Microsoft on Friday announced a change to Windows 11 minimum operating requirements, though the loosened restrictions are not likely to impact compatibility — or lack thereof — with Mac.
The software giant detailed Windows 11 minimum system requirements in a blog post, specifically noting processors and baseline PCs that are compatible with the upcoming operating system.
As previously announced, Windows 11 requires a 1GHz or faster 64-bit CPU, 4GB of RAM, and 64GB of storage. Machines must also support UEFI secure boot, version 2.0 of the Trusted Platform Module (TPM) and include a graphics card compatible with DirectX 12.
Microsoft today added Intel Core X and Xeon W CPUs, as well as the Surface Studio 2’s Core i7-7820HQ, to the list of Windows 11-compatible processors. The addition is a nod to users who, despite owning fairly modern hardware (Core X and Xeon W are 7th-generation Intel designs), were seemingly left out in the cold when the operating system was announced.
Microsoft clarified the situation to The Verge, saying it will only enforce installation restrictions when users attempt to move from Windows 10 to Windows 11 through the Windows Update mechanism. Users with older PCs that don’t meet the company’s recommendations can download an ISO of the operating system and install it manually, according to the report.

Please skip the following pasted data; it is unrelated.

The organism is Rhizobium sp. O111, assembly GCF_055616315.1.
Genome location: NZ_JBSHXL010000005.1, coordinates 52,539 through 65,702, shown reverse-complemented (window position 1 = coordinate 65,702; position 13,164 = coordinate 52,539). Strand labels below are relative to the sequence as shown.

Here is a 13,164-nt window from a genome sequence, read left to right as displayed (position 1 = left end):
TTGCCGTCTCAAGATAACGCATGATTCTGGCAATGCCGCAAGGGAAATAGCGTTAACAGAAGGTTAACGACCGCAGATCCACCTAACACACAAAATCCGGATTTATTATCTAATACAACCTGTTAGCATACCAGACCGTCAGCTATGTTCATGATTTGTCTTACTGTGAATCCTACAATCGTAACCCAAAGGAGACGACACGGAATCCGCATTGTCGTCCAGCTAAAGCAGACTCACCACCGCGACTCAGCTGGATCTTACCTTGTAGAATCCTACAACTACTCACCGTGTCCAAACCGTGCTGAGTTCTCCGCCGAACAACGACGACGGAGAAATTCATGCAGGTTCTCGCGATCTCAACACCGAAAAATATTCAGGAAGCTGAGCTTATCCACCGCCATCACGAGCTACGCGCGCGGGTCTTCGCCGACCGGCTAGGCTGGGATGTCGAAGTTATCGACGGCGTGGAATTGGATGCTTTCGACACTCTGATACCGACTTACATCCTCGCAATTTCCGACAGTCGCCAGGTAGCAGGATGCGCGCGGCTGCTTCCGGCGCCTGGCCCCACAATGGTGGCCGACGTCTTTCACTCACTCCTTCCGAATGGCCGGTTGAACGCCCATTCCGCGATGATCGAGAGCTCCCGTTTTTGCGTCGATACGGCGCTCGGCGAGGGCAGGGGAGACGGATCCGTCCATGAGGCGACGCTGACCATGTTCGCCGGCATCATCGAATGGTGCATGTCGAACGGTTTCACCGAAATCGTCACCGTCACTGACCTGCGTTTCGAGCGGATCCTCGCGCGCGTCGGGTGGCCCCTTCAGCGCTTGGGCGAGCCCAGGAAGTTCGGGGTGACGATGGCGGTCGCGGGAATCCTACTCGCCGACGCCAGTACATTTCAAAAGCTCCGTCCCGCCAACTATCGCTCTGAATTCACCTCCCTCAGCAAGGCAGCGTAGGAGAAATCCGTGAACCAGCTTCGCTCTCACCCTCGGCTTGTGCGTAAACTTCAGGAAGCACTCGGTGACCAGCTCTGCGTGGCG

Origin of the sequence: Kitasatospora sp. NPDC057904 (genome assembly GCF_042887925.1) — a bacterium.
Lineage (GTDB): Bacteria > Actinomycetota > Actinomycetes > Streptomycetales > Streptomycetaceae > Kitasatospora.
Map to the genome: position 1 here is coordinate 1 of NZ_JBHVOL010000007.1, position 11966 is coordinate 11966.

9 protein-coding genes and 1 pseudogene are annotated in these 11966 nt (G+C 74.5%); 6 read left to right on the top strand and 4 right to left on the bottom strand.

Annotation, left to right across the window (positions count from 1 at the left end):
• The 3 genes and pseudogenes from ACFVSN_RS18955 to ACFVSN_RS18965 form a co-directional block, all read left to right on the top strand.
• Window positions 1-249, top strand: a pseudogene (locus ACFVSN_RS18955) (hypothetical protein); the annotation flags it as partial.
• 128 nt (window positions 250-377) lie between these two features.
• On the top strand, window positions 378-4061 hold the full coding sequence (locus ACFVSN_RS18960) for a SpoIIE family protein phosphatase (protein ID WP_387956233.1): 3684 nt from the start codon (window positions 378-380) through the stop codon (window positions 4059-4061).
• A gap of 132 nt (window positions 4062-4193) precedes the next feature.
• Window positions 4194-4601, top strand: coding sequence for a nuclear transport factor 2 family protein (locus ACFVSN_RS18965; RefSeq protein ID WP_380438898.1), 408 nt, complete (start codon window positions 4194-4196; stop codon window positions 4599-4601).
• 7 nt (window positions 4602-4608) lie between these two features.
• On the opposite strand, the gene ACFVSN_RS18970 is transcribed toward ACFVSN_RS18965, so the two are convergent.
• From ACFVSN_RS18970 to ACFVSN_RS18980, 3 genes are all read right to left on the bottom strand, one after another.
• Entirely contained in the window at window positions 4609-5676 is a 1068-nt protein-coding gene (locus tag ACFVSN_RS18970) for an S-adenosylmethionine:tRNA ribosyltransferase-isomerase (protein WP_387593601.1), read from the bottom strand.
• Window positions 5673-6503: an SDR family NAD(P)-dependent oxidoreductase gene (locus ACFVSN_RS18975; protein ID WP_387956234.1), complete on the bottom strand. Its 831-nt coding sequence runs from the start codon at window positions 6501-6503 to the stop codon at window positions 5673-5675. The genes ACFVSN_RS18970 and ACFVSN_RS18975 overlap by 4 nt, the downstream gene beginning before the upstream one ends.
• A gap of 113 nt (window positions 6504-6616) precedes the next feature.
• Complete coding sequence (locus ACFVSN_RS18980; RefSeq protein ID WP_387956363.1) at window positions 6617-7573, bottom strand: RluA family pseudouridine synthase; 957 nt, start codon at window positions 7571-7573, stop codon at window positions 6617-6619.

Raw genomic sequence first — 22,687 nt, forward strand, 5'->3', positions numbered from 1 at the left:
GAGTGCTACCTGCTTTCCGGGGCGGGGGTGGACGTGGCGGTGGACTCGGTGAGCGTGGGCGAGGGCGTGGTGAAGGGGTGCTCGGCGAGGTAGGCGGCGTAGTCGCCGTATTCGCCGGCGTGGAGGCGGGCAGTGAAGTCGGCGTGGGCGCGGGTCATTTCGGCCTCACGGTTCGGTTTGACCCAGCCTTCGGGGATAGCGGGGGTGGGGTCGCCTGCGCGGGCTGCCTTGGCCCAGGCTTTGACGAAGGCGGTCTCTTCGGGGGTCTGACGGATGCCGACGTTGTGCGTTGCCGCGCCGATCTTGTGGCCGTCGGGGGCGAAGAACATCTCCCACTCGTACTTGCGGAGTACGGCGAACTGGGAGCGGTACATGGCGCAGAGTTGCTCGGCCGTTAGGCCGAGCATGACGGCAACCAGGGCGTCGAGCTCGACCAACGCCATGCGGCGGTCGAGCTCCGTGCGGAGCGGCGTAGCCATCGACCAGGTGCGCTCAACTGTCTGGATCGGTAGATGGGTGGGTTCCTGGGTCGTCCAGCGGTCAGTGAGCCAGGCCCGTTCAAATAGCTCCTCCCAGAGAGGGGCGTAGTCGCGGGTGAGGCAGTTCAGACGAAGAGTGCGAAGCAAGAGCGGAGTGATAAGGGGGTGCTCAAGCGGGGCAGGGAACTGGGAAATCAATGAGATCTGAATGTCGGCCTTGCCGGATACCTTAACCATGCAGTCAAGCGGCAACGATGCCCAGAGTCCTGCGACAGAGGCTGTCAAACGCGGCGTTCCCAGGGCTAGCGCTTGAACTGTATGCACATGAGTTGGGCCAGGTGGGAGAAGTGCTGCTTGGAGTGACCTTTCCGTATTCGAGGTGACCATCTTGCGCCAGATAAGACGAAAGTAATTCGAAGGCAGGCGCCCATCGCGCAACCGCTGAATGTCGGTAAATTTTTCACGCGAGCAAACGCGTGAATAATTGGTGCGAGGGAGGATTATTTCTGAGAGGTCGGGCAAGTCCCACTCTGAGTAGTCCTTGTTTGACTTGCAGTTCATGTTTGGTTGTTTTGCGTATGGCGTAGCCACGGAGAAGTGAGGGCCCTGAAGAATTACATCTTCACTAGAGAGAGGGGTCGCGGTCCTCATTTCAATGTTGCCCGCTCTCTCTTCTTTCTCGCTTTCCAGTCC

That said, Windows 11 is unlikely to work efficiently on Intel Macs because of Microsoft’s TPM 2.0 requirement. While some Macs produced between 2016 and 2019 boast CPUs that incorporate TPM 2.0, Apple has not rolled out support for the security protocol.
There is currently a workaround that involves editing the names of certain system files before installation to bypass Windows 11’s checks, but the process does not guarantee success.
Another route is PC virtualization through software like Parallels, which earlier in August promised to deliver full Windows 11 support for Mac when the operating system launches.